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ISSUE 157 - February 2011
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In The Eye of The Wolf

By David Rose, Contributing Editor
San Diego, California

They’ll tell you there all gone now. “Have been since the ‘50’s” . They say “they put some in the mountains around Arizona in ’76, but they didn’t catch on”.


But I wasn’t thinking about that at the time. I was on my way back to California flying my Pitts.
I had left Albuquerque behind and the New Mexico desert was slipping by now. It was a perfect late summer afternoon and I slid the canopy back to see if the sweet pungent odor of the desert Big Sage could be detected from three hundred feet. There leaves and buds, I imagined, were being feasted on by Pronghorn Antelope and Mule Deer and the aroma must be perfuming the air and attracting the little sage grouse.

I had endured a summer of B-52 transition training out of Roswell N.M. years before and during that summer I had often spent free days walking the banks of the Pecos River, plinking at rocks and cans with a little Colt 22 Peacemaker. The air had been sweet with the aroma of the sage and now, flying over the New Mexico desert, I grew nostalgic for the peace and quiet I had enjoyed “down by the Pecos”.

I remembered we had used several auxiliary fields for our take off and landing practice that summer and now, recalling that New Mexico was replete with abandoned air fields, I wasn’t surprised when I saw an open area ahead. As the field grew in the windscreen I wondered as to its condition and, making a low pass, looked the surface over. It seemed OK from 20 feet and 100 miles an hour, so without another thought, I set up to land. Memories, rather than caution, occupied the forefront of my thoughts right then, and now in retrospect, I realize how caught up in the moment I had been. Lapses in judgment like that often lead to disaster, but this one worked out and the landing was fine. Surprisingly the surface was more packed sand than asphalt and it was like landing on grass; no sweat.

Switching off, the world was so suddenly silent that I was a little shocked. I spent a while there drinking in the quiet and thinking of those days by the river. It all seemed the same now; the smell of the sage and the stillness of the moment. It didn’t occur to me to get out; I just sat there appreciating the pleasant break from the headset, the 120 decibel cockpit and the attention this wonderful little airplane asked for.

Whatever my preoccupations, I didn’t see him approach. I looked and he was simply there. It was as though he had sat, patiently awaiting my arrival.

Back in Roswell that summer I had been told there were no wolves anymore so not to worry about walking down by the river. And yet now, there he was, staring at my airplane. He sat there for just a moment or so more, then stood, and in an easy, unconcerned gait, loped away and disappear into the tall sage.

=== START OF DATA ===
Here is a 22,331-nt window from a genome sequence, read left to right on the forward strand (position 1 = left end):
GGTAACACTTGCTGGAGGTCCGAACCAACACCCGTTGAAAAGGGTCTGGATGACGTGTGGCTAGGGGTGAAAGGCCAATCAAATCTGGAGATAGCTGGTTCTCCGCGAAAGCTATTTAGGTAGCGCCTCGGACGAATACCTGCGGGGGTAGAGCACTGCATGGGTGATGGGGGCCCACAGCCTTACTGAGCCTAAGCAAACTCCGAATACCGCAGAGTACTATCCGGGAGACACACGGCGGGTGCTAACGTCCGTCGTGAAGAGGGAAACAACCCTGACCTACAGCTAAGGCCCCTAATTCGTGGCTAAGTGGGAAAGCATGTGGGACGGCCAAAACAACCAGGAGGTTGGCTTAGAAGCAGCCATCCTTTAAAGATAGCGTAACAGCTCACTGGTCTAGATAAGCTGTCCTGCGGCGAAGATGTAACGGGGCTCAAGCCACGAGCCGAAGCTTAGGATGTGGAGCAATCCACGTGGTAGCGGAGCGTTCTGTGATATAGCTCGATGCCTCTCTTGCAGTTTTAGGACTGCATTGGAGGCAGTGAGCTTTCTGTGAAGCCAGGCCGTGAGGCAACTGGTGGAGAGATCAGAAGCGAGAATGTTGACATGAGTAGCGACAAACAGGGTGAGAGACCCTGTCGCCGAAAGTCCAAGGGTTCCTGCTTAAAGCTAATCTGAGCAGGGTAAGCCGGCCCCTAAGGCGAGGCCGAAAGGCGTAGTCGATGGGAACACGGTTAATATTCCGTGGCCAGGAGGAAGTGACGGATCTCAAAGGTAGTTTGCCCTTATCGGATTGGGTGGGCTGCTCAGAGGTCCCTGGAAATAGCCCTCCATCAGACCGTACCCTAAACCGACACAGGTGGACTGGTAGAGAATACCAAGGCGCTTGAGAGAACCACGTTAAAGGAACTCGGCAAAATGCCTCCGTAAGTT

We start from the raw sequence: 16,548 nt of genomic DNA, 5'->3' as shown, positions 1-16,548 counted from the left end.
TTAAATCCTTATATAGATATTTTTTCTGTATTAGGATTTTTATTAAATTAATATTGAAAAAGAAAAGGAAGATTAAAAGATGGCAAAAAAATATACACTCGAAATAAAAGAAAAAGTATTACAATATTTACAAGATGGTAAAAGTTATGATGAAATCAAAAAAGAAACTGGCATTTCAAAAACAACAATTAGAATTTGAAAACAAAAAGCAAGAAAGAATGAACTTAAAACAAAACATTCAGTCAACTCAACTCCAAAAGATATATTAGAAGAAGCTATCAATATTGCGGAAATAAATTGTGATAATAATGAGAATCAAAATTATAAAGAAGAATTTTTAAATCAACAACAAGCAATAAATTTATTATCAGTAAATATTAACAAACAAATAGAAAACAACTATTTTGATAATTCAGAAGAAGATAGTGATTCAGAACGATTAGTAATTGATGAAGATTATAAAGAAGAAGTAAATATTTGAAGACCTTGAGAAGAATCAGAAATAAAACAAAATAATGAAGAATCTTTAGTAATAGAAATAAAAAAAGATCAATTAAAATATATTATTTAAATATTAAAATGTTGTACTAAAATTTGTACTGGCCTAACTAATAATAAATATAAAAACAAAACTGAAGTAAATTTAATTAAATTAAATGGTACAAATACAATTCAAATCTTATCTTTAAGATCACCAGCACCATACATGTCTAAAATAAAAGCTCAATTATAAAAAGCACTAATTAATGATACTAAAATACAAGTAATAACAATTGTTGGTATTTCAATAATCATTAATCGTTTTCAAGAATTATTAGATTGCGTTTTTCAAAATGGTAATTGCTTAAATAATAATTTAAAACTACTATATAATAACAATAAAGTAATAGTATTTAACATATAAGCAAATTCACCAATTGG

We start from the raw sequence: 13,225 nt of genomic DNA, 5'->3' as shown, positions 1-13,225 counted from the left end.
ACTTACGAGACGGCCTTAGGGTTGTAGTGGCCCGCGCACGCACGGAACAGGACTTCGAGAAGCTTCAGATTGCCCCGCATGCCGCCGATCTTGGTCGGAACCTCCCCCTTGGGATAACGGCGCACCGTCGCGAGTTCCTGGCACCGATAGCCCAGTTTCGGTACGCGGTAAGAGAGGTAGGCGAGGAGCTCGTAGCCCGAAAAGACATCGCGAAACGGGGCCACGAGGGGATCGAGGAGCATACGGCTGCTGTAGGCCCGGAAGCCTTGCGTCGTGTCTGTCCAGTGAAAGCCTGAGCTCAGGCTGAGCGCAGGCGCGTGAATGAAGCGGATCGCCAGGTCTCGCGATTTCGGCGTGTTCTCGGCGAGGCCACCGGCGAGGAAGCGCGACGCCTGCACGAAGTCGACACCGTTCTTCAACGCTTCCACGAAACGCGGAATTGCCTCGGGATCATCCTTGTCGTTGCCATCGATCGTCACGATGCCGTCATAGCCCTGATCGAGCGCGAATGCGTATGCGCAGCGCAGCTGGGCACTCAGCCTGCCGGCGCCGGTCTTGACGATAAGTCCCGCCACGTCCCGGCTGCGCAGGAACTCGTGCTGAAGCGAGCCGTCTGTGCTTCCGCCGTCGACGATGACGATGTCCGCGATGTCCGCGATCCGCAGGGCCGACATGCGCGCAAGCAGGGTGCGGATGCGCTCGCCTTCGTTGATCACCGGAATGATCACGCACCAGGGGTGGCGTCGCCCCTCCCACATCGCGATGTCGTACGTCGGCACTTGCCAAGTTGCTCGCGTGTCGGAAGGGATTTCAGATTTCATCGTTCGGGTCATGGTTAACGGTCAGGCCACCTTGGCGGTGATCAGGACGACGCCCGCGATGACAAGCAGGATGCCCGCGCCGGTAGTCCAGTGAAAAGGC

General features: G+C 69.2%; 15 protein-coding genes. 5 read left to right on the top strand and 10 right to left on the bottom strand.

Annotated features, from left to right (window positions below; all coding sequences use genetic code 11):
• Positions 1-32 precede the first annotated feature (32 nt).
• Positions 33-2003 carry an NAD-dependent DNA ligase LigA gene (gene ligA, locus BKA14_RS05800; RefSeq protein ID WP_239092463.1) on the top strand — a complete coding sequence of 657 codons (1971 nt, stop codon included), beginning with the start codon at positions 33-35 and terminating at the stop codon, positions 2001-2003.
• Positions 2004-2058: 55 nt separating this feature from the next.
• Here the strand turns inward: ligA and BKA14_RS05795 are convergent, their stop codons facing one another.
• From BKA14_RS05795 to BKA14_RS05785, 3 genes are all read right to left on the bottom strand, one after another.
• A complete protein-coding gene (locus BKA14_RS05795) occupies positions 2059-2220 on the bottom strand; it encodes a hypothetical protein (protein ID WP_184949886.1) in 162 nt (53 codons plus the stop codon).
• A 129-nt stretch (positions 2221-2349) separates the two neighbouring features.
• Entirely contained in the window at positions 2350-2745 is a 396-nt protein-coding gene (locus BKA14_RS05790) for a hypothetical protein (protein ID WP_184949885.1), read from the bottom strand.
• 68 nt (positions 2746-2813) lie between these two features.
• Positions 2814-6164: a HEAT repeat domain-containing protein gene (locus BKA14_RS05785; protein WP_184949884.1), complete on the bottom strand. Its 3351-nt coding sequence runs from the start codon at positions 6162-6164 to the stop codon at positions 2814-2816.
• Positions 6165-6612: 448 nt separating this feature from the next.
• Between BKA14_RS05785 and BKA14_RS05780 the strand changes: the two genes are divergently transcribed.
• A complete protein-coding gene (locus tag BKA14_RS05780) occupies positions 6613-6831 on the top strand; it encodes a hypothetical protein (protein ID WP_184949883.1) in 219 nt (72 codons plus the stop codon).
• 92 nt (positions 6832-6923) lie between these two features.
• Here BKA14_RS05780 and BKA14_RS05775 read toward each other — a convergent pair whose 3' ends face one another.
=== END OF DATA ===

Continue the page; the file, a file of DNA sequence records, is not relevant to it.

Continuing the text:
For a while longer I watched the empty spot where he had been and wondered. My red and white sunburst world would be the most foreign thing he would ever experience. Nothing in his world could bring him to understand what he had seen. His eyes had given him a look into a world he would never comprehend. Yet he simply accepted that it was there and left it alone. Later, I would often reflect upon myself from the perspective of those eyes.

My Pitts was as foreign to his world as my world has been to my relatives and friends. Their 9 to 5 existences of comings and goings, same town, same neighborhood, has never my world. Instead it’s been trainers; bombers; fighters; transports; sports planes and racers. It’s been Goose Bay, Da Nang; Buenos Aeries, Narita, and Nouasseur.

It’s been a thousand places and airplanes and a thousand days of oceans and continents; North Pole, South Poles, the Capes of Hope and Horn; the Marshall’s and Canaries; a life as foreign to my family and friends as my little Pitts was to that wolf.

We all chose flying as a profession; in doing so we put ourselves beyond the understanding of our families. Oh, they love us alright, and they respect us as well, but understand? We speak to them of the strat, towering cu and low approaches; we tell our stories as best we can, but understand? We may as well be explaining it all to that wolf. He saw what he saw, he may even remember it, but understand? Like my family, he accepted it and left it alone.

My little bird fired right up and I was off without incident. I’ve flown a lot of hours since that day and the wolf has always been with me, a constant reminder that I love what I do, whether anyone else understands it or not.

As pilots, we live our lives in the eye of that wolf; may he always watch and wonder.
By David Rose, Contributing Editor

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